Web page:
With the new decade here, it’s a perfect time to think about what we want to change in our lives. As parents, we can reflect on what is working with our families and what we’d like to change. I am one of those people who like New Year’s Resolutions and one of my tricks in sticking with them is to make doable goals. Like my husband says, “the way to eat an elephant is one bite at a time.” If I make resolutions that are too huge, I’ll let them go after a few weeks.
I read through several articles about parenting New Year’s Resolutions for 2020 and found some common themes. First, is to spend quality time with your kids. Be there in the moment–and put your phone down.
Here an excerpt of an article on CNN.com by David G. Allan, called, 8 resolutions for better parenting in the New Year. Click here for the entire article.
(CNN) If you’re looking to improve your parenting, you’re not alone. In my opinion, it’s an essential area of course correction, up there with weight loss, better eating and better spending, arguably more essential.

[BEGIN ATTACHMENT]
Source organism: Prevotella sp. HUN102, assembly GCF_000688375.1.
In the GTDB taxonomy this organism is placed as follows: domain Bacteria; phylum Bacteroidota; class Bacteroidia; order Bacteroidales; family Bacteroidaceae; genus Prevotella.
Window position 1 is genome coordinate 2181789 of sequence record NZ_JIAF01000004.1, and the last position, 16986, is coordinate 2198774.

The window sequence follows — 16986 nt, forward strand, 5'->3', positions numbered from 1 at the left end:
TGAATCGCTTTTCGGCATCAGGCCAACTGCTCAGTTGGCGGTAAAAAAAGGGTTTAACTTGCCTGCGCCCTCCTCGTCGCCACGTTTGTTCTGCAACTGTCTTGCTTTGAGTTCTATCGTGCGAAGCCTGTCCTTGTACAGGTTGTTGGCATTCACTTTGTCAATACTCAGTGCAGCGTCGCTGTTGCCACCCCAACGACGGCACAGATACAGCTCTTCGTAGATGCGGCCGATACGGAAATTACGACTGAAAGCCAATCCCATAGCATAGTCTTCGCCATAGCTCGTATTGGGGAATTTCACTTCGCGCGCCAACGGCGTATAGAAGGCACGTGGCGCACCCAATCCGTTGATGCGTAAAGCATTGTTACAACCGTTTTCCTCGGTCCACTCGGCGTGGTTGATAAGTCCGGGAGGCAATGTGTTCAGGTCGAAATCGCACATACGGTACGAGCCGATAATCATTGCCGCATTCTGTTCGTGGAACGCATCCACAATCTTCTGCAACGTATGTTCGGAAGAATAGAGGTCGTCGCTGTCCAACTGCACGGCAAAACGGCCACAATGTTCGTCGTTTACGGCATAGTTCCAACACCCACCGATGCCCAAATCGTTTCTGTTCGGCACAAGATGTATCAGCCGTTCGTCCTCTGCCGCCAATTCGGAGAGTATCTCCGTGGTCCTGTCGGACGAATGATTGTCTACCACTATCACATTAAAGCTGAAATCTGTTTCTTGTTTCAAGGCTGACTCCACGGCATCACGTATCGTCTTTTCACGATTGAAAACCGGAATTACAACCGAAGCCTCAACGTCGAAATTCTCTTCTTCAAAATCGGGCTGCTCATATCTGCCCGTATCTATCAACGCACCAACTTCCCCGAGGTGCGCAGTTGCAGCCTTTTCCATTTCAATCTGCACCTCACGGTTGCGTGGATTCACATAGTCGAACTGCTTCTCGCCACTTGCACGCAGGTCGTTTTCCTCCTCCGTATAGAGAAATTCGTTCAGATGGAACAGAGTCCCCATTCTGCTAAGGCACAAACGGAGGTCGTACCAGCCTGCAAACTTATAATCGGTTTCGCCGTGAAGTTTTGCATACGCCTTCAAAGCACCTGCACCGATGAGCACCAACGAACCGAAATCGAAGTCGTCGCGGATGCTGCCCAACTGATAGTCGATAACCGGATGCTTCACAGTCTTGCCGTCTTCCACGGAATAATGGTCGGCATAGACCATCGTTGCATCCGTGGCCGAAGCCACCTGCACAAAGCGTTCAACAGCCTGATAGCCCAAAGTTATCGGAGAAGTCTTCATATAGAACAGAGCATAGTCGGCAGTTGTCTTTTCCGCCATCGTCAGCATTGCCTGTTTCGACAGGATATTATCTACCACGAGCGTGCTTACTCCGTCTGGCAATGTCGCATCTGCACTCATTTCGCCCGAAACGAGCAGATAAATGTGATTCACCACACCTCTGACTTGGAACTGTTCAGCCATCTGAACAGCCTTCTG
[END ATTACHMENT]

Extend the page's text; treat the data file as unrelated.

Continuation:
What’s beautiful about parenting resolutions is that your kids benefit too, and likely your spouse and any potential future grandkids. You get a lot of bang for your resolution buck.
As with any resolution, honestly examine areas where you feel you could be doing better or want to improve. Below are eight parenting resolution thought-starters in categories we all probably need to give more attention in the coming year.
There’s a lot of talk, many articles and a long shelf of books on mindful parenting. But it all boils down to this: When you’re with your kids, give them full, curious and happy attention.
Listen to them, respond, don’t let yourself be distracted by your phone, or future-thinking or your own agenda. Be fully there for them, giving what they need the most: your attention, combined with an openness that encourages them to share whatever is on their mind or what’s happening with them at that moment.
The dividends of this effort are deep and long-long lasting — from fewer tantrums to stronger bonds. If you only pick one resolution, make it this one